I love the summer travel season. Whether I’m taking a road trip, or flying to a new city to explore, I’m like a little kid anticipating a visit to an amusement park.
We’re getting ready to do our annual white-water rafting trip with our kids at the Kern River in California. It’s a two-day jaunt down some pretty big rapids. Talk about an easy way to stay fit while you travel! But what about trips and vacations that don’t include physical adventures, or that isn’t your cup of tea? No worries. I have found that maintaining my fitness is more challenging when traveling, but it’s actually more fun if you keep an open mind.
This week and next, I’m going to share my tried-and-true guidelines with you, so you can enjoy your travels fully and come home feeling refreshed and happy, without that let-down and bloat we frequently feel on return.
This is my number one rule for travel, and life . Do what I call “Opt Out” and gracefully decline to cram too many activities into each day. Build a buffer of space for some downtime, I promise you will not regret it. This keeps stress levels down and allows you to really enjoy your trip at a more leisurely pace. You’ll come home feeling rested and refreshed, rather than needing another vacation.
Bring Along Some Easy Fitness Tools:
I am much more likely to do some exercise when I travel if the tools to do so are handy. I’ll use a hotel gym (If one is available). But sometimes there isn’t a gym, or I don’t want to take the time to do a gym workout. That’s why I always pack a pedometer, jump rope and resistance bands (those rubber tubes with handles on each end). These are all lightweight and easy to pack for traveling, and I can do some quick and effective exercise without feeling like I’ve wasted my vacation time at the gym. Here’s what I do:
• To maintain cardio fitness, if I am feeling energetic, I’ll jump rope for 15 to 20 minutes. I’ll jump at a slow pace for a few minutes, then do a faster pace for 30 seconds, then slow back down for a few minutes, then repeat the pattern. This altering a fast and slow pace is called “interval cardio” and it is extremely effective to maintain cardio fitness in less time.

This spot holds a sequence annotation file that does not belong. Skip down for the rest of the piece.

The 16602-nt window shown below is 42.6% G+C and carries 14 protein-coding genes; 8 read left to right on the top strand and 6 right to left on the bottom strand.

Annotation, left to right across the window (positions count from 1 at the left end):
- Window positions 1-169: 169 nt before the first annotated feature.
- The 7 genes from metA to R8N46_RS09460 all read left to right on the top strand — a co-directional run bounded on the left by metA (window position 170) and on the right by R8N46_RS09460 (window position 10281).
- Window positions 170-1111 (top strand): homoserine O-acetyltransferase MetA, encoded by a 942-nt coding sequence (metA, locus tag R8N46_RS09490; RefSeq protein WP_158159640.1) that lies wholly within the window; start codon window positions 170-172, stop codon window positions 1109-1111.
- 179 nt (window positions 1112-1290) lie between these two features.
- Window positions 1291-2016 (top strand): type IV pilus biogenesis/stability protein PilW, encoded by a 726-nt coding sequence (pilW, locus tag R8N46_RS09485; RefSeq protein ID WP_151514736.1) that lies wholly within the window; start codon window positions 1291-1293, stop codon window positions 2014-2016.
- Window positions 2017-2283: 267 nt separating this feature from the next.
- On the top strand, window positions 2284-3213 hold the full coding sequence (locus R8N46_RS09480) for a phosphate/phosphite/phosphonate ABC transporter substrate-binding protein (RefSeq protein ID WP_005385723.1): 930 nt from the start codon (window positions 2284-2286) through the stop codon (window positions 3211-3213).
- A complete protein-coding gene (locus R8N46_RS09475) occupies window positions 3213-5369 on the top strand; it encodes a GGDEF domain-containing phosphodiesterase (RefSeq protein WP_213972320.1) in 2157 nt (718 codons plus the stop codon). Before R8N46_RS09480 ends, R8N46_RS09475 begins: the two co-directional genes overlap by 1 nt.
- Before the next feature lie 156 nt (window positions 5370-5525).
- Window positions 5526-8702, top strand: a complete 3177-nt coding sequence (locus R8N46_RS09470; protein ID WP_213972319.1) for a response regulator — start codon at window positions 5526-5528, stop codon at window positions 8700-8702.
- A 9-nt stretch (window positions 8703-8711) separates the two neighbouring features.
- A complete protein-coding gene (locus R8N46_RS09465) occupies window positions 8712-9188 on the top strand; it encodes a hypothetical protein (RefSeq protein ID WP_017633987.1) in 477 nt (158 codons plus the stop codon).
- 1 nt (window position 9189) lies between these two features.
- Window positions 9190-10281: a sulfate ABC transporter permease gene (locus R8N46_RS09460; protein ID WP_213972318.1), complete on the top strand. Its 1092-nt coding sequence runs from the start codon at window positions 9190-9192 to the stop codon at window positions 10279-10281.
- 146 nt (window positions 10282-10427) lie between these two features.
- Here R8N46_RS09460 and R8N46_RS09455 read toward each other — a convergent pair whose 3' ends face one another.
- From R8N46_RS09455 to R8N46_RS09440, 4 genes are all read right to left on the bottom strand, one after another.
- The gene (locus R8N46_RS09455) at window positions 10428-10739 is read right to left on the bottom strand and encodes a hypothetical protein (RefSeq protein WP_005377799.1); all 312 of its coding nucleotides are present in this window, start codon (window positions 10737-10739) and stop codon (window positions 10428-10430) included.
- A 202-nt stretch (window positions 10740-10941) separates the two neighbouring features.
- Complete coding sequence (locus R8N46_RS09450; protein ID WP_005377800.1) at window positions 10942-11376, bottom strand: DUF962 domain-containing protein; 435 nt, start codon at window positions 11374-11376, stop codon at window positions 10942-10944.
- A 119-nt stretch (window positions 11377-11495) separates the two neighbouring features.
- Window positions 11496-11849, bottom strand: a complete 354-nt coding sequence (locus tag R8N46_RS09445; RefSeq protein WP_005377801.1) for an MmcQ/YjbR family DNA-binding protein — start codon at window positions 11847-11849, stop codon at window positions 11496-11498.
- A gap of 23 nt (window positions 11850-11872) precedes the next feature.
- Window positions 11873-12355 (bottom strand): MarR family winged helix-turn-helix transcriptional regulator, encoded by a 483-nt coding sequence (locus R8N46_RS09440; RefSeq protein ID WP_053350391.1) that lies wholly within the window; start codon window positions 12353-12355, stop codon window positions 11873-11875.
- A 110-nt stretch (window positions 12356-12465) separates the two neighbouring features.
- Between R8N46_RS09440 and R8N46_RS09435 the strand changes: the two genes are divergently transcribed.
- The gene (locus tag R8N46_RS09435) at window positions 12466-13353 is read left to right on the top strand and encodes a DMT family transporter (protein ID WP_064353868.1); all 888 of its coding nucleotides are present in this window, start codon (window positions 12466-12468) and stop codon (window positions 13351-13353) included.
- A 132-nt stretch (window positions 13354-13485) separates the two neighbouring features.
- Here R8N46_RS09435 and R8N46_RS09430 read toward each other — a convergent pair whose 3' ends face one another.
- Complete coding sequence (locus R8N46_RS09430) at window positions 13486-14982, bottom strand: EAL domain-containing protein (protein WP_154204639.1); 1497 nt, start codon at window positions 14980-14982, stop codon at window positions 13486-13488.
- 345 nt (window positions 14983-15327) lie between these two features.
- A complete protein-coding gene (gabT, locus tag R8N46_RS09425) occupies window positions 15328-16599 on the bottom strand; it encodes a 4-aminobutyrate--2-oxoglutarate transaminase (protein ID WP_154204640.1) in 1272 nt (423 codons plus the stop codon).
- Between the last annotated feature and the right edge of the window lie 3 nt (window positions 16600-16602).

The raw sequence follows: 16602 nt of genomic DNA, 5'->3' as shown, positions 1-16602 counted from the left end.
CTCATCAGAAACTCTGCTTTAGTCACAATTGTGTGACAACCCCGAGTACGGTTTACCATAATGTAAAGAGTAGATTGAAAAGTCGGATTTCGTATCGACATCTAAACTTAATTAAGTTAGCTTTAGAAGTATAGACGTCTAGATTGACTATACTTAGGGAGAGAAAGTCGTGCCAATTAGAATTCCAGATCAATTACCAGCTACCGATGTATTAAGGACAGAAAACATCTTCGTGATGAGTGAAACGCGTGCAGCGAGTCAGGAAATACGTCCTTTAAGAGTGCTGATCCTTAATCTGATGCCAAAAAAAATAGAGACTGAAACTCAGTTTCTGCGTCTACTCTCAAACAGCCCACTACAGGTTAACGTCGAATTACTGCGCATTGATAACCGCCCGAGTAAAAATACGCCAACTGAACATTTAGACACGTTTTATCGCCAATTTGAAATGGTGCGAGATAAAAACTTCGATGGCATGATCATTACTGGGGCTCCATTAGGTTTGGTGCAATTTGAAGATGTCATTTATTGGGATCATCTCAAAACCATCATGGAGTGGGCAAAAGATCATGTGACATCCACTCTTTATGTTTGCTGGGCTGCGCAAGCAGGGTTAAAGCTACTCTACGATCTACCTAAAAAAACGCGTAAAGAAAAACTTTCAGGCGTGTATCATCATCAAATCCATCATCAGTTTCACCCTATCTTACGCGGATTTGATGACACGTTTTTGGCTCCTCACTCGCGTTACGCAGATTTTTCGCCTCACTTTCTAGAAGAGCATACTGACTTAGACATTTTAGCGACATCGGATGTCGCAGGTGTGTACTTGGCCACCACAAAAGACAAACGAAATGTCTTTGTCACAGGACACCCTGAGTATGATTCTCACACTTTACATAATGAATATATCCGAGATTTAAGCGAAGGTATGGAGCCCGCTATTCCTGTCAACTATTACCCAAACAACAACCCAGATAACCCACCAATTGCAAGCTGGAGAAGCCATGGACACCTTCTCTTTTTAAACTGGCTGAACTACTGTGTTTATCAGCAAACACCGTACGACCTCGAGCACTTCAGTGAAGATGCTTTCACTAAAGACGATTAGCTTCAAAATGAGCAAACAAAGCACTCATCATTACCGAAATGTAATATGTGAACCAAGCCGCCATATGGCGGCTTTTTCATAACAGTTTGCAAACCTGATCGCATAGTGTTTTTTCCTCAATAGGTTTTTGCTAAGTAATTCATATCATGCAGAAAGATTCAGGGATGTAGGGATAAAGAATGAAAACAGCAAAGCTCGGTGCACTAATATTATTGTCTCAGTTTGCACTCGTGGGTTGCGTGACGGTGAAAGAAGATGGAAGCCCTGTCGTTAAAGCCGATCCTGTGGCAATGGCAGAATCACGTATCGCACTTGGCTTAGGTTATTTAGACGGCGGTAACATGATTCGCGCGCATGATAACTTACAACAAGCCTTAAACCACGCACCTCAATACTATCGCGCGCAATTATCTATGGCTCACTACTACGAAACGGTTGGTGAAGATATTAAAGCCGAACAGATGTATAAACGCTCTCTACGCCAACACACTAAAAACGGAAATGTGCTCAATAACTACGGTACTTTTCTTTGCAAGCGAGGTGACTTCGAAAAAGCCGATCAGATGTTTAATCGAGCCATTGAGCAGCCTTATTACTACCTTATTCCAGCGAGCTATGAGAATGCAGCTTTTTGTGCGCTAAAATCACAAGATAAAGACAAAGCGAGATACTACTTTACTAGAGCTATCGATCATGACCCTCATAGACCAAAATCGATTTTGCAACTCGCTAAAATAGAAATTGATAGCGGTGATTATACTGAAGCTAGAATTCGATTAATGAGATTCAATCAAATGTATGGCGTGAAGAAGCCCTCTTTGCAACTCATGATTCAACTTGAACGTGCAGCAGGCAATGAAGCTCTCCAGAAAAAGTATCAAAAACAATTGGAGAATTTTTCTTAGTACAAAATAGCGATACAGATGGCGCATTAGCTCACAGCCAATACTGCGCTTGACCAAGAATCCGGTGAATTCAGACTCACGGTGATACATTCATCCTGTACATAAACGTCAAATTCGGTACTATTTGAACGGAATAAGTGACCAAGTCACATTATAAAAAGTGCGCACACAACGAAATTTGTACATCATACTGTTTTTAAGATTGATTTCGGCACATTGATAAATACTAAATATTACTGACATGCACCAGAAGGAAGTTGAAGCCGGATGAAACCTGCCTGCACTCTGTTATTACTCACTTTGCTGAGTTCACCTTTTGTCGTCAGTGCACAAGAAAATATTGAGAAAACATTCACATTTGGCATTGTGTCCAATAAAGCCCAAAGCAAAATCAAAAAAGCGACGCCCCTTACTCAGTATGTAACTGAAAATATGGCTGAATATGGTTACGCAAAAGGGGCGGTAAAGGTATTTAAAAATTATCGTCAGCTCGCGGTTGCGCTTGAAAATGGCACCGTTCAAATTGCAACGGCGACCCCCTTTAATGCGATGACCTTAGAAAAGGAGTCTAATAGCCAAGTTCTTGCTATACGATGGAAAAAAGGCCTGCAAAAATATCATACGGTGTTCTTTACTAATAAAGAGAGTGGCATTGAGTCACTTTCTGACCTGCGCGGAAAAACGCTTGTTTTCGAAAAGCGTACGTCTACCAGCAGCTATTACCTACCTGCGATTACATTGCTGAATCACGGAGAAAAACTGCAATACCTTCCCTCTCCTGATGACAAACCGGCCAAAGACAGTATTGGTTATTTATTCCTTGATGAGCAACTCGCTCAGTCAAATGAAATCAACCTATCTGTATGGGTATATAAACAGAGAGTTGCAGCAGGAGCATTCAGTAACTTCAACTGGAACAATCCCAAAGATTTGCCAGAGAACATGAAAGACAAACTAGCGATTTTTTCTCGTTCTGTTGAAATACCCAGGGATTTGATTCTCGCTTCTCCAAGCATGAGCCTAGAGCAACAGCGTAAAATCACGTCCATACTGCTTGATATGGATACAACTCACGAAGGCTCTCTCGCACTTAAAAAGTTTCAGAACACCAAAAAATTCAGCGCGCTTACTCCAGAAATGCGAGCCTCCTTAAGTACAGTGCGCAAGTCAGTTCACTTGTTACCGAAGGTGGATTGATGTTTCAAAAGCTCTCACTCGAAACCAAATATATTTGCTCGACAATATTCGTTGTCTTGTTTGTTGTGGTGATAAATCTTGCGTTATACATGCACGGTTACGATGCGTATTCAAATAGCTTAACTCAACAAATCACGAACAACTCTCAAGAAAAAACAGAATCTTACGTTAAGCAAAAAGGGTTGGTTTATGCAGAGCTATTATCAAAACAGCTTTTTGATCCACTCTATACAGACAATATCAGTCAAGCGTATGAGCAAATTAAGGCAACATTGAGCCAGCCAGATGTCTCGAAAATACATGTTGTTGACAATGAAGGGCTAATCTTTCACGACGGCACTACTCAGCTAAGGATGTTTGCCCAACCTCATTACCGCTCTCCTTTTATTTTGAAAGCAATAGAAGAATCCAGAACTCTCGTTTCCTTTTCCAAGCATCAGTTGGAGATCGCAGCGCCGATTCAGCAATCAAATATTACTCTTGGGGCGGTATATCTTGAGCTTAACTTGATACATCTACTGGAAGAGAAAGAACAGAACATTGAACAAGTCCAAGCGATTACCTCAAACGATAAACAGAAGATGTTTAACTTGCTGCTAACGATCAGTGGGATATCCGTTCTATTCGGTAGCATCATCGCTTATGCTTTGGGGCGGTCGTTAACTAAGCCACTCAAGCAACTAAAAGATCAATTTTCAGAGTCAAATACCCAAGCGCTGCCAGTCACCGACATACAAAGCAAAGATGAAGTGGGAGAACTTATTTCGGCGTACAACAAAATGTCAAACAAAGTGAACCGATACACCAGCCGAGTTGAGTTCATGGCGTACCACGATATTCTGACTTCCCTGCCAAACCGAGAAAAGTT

• If I am not feeling as energetic, or I have a lot of sight-seeing to do, I’ll clip on my pedometer and aim to walk a total of 10,000 steps that day. I am always surprised at how effortless this is to do in new surroundings. There are so many walking tours in cities now, and they are easy to find on the Internet. Sometimes I’ll take a taxi or subway for part of the way, then get out and walk again. I have been able to cover vast areas of cities doing this, and I always feel like I really learned about a place when I have walked it and experienced the sights and sounds up close.
• To keep my muscles toned, sometimes I’ll use the resistance bands for 10 or 15 minutes, followed by some abdominal exercises (crunches, planks …). On days I don’t use the resistance bands, I’ll do one of my 10-minute yoga routines (I give three of these routines in my DVD, 10-Minute Yoga with Holly Mosier). I particularly like these quick yoga sequences, because they not only tone and stretch my muscles (which feels terrific after a flight), they quickly calm and center me.
Those are my tools to maintain my exercise when I travel. But I believe that what and how we eat plays a major role in our health, vitality and overall fitness. Next week, I’ll share my guidelines for eating in restaurants. Stay tuned!